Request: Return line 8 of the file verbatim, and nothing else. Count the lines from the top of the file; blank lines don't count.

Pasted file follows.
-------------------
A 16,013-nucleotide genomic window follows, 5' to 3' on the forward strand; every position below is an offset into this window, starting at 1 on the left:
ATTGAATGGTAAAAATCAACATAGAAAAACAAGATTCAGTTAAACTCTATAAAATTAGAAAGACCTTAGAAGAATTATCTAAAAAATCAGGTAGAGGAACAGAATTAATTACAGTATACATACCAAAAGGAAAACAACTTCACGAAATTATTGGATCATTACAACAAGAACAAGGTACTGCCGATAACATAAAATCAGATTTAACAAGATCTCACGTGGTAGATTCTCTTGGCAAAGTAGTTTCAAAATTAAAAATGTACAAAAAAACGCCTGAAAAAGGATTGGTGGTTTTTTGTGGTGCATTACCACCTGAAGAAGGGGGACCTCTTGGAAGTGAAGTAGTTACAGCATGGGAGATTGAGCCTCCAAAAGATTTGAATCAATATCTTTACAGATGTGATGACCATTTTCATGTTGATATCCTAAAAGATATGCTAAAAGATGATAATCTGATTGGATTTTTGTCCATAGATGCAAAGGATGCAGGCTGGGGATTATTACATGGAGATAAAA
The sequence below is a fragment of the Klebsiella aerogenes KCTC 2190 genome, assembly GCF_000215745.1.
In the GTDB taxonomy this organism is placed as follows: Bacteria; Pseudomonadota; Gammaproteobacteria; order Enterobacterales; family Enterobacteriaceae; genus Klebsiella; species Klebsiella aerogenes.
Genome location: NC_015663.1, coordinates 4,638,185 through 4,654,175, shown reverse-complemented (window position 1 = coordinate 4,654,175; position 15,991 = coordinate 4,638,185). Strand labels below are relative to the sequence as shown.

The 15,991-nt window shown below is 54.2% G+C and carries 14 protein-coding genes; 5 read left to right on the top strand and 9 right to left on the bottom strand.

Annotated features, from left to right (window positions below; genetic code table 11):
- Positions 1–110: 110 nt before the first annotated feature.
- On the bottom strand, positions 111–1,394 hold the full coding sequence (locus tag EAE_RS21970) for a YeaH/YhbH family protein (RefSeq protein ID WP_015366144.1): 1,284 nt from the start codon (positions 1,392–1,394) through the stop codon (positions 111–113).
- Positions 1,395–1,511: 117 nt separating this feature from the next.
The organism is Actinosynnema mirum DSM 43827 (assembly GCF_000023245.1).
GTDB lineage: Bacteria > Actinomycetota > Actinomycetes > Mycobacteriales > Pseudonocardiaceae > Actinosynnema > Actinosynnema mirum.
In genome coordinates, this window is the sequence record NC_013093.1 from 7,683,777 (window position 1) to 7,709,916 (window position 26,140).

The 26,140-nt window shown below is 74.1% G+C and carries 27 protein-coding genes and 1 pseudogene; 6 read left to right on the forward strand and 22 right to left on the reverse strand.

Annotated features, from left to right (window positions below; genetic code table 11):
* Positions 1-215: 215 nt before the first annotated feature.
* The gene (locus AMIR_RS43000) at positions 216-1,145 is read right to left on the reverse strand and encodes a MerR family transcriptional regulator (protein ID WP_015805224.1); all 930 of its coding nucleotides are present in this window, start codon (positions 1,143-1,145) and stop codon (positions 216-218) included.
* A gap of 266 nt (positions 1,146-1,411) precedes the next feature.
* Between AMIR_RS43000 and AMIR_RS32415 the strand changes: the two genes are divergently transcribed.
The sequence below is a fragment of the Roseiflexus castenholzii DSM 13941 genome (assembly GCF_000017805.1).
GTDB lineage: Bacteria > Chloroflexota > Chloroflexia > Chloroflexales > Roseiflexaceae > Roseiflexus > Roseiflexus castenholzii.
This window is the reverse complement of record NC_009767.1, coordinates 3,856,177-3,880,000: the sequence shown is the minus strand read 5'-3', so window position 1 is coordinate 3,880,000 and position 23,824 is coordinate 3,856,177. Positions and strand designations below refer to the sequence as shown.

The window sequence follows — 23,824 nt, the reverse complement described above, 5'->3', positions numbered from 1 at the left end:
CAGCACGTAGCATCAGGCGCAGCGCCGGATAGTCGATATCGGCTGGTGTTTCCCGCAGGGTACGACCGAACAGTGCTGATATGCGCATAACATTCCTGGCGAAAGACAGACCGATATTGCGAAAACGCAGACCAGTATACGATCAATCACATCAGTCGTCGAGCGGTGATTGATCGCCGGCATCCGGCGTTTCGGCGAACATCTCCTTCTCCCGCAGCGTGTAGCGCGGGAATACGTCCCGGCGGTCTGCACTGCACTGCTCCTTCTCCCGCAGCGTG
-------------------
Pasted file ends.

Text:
- Positions 1–110: 110 nt before the first annotated feature.